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Tuesday, May 24, 2022

The Warmest Colour

Vinod Kumar Shukla’s literary universe is lit up by a culture of slowness and shyness

Written by Sumana Roy |
August 3, 2019 12:40:41 am
Blue is Like Blue: Stories Vinod Kumar Shukla Translated from the Hindi by Arvind Krishna Mehrotra & Sara Rai Harper Perennial 168 pages; ` 399

Every book is a stranger, or was meant to be. We came to it accidentally — on a relative’s bedside table, in a library, in second-hand bookstores, and, occasionally, in book reviews, the imagination drawn to an unusual title. I speak of a time that no longer exists, goaded as we are by the deus ex machina of publishing today, where what is outside the text, in print and social media, is meant to drag our attention to what is inside it. Vinod Kumar Shukla is, therefore, a lovely anachronism — he belongs to a culture of slowness and shyness, of both the writer and the way his works journey, travelling on foot instead of the brokered and artificial speed of immediate canonisation that is now commonplace. It is slightly wrong that I should begin with the writer and not his writing — for here is a man who rejects, and indeed subverts, the personality cult of the artist.

Here I must share an anecdote about Shukla that his translator Arvind Krishna Mehrotra narrated to an audience at a symposium last year. At the Jaipur Literature Festival, 2011, Shukla asked translator Sara Rai why were there so many people standing in line, each clutching a book. Told that they were all waiting to have their books signed by JM Coetzee, he looked puzzled. Hindi writers sign books, but privately, and seldom is there a line of people waiting for them. Moreover, the name Coetzee meant nothing to him, nor did the names of the other world writers present on the occasion.

I was in the audience, and I turned to look at the faces around me. What I saw on those faces was an odd mix of relief, confusion and embarrassment. Most of us in the audience had signed up for the surgical strike of the book promotion, even if involuntarily, and now, suddenly reminded of the first impulses that had brought us to writing and reading, we were ashamed of where we’d come to be. Why do I say all this about the writer Shukla when I should be talking about his book? It is because Shukla’s writing is as untouched by the fads of what passes for literature today.

The space of his writing, untouched by the noise of literary movements, is therefore as fresh as the drawings in the Altamira caves. Shukla’s translators say that these are stories of ‘modest, smaller-than-life people’. I’ve been struggling to find a suitable phrase with which to describe the experience of reading them. Yes, this is a literature of experience, but all categories seem insufficient. And I realise that the truly original writer will always challenge the existing vocabulary of criticism.

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Shukla’s writing is almost devoid of similes and metaphors. These figures of speech enable the existence of two diverse, even disparate, worlds in the same frame. His rejection of the comparative does not really make him belong to a tradition of minimalism, say of Raymond Carver and Hemingway, still resident gods of MFA programmes, but of a culture that, perhaps, comes from closer home, of naming, of the mantra and scriptures. Tagore, for instance, invokes the same tradition when he says ‘Amari chetonar rangey panna holo shobuj (It is the colour of my consciousness that has made emerald green)’. Or, as Shukla would say, ‘Blue is like blue’. The poetry that comes from the act of naming, whether in ‘Call me Ishmael’ or a list of food items in an Arun Kolatkar poem, is one that Shukla uses beautifully, but the things he names are almost inevitably common nouns. This is because his world is of the common noun: by mentioning them he makes them come alive. His eye records things that are usually rejected by a tradition of writing that is ‘serious’ and driven by authorial intentions to substitute news with stories.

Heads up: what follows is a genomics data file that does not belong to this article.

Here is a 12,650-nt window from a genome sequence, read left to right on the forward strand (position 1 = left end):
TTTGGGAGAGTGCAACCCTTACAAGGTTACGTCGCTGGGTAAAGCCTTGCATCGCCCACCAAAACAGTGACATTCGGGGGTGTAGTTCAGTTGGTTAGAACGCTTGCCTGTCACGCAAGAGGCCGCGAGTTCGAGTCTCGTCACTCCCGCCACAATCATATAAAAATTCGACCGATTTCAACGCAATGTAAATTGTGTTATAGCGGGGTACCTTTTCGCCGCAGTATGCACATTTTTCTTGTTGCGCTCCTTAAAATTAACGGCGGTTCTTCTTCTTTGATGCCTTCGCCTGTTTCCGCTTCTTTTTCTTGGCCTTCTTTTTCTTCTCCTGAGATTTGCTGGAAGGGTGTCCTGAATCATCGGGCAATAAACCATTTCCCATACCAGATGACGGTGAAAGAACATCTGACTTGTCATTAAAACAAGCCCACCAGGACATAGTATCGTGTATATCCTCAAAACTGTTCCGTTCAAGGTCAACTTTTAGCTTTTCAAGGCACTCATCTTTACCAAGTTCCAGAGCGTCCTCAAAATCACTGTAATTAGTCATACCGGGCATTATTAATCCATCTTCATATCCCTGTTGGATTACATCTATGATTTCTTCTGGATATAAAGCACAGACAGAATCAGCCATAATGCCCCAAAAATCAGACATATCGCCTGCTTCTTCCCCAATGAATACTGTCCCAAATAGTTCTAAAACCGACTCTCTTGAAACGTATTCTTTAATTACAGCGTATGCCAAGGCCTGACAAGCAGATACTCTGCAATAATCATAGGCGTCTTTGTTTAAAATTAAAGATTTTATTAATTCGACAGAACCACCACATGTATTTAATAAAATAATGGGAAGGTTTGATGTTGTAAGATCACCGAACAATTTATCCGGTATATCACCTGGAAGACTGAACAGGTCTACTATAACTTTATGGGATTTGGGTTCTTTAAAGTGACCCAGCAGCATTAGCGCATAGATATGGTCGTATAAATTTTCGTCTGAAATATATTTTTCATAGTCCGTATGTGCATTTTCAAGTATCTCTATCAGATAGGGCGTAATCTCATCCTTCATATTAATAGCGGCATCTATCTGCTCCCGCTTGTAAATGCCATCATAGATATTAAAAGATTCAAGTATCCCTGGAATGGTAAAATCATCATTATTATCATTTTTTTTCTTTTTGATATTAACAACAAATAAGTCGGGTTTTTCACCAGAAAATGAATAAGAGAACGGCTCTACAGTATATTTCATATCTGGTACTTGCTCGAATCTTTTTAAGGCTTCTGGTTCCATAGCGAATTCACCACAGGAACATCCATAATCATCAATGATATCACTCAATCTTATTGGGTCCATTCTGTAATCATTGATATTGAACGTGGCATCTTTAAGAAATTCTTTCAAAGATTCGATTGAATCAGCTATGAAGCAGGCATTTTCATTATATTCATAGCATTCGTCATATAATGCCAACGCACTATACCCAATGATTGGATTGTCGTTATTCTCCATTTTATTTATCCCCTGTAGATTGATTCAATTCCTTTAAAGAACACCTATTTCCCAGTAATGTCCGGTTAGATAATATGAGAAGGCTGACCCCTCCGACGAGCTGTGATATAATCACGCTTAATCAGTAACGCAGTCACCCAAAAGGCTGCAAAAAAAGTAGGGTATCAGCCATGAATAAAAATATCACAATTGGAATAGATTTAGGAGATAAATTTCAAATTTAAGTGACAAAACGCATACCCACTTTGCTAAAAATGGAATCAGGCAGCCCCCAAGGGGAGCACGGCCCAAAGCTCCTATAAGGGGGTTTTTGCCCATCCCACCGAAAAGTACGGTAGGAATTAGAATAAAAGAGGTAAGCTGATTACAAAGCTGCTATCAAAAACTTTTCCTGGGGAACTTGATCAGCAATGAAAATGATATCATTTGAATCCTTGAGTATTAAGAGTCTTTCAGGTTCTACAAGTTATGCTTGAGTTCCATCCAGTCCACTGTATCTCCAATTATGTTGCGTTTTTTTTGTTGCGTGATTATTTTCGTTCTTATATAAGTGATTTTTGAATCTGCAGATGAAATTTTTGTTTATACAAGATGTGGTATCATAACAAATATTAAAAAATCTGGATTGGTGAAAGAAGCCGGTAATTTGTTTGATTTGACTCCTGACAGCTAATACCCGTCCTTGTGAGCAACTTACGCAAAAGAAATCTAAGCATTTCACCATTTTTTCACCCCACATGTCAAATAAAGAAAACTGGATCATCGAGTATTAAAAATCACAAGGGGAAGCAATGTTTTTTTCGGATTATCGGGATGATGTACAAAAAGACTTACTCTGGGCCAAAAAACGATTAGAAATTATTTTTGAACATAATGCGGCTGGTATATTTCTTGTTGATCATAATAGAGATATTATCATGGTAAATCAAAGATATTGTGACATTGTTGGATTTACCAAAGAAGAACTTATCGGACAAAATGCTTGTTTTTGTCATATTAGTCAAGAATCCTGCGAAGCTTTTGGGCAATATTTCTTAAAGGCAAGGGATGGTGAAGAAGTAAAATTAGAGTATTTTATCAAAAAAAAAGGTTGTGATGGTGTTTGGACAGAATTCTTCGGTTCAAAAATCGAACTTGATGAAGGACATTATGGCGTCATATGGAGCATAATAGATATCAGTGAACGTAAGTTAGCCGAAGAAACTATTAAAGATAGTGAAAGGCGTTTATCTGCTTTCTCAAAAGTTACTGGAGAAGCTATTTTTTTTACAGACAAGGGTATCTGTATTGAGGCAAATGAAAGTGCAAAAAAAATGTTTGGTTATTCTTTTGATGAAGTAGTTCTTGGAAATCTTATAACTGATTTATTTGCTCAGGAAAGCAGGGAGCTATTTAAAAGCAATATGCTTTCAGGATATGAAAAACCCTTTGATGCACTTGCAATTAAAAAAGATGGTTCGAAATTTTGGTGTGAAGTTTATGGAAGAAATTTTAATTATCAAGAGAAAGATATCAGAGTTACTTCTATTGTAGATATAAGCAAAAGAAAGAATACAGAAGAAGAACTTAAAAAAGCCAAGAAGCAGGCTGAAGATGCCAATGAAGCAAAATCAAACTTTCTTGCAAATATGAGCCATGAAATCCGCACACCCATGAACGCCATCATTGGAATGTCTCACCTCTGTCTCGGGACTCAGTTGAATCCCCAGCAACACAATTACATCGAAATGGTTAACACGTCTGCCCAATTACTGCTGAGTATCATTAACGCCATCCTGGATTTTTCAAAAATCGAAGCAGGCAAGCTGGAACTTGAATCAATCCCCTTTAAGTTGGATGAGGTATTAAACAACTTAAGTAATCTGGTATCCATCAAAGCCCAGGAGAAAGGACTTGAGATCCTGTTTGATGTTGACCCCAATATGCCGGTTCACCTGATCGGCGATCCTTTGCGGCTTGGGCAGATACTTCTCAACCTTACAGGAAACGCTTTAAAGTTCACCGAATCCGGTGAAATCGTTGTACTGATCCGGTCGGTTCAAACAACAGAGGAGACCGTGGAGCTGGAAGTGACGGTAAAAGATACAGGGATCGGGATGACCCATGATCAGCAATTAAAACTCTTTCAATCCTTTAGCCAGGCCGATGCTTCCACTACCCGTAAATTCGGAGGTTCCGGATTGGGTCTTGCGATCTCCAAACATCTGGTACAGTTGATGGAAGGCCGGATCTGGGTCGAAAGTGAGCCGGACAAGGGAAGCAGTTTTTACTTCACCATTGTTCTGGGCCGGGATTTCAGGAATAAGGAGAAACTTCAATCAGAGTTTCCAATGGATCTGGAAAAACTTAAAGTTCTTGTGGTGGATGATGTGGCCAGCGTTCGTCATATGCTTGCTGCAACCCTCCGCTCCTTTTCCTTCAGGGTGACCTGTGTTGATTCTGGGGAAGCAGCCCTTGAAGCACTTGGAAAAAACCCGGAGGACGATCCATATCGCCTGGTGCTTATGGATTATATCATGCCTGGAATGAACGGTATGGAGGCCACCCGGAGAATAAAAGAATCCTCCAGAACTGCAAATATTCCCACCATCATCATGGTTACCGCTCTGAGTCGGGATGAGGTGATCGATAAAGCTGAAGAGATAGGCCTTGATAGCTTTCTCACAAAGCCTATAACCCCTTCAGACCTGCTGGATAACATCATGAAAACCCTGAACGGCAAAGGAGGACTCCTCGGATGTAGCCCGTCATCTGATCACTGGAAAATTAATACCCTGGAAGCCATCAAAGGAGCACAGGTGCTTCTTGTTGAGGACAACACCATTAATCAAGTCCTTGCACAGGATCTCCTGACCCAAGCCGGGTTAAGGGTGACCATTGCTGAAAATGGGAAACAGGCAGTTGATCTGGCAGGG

Shukla’s stories challenge the idea of narrative, and so it seems natural that Mani Kaul should make a film on his first novel, Naukar ki Kameez. Like Shukla, Kaul’s investment is in the ‘poetic’ — it is a literature of a ‘leaf in the pocket’, of strangeness. ‘This is a story but there is no meaning in it. And it will go on like this, if a child is narrating it,’ says Kaul. So, we don’t ask why, for instance, numbers keep appearing in almost every Shukla story — it is a tic of that universe, a world where there’s always little money, and the imagination creates a literature of frugality, the stories as light and necessary as the money in them, which keeps appearing and disappearing, so that not people but currency notes become the object of interest in these gentle-paced thrillers. It is only right that the translators give us the dates of publication of these stories, for it is a reminder that we don’t have to go to the historical novel and science fiction to experience time — and the times — in fiction.

“I had time on my hands,” declares the protagonist of the extraordinary story ‘Man in the Blue Shirt’. It is an amazing (and anachronistic) declaration, particularly in our era, where time is as difficult to earn and keep as money in Shukla’s stories. The people in them usually live in single room habitats, almost in contrast to the ‘world’ writers that the translators mention semi-ironically in their introduction. These stories remind us of a time when the explosion of money hadn’t hijacked our affection for life, for its intimate strangeness. When I close the book, I feel sad – I long for the world where Didi “held his chin with her left hand when she combed his hair.”

Sumana Roy is a poet and writer

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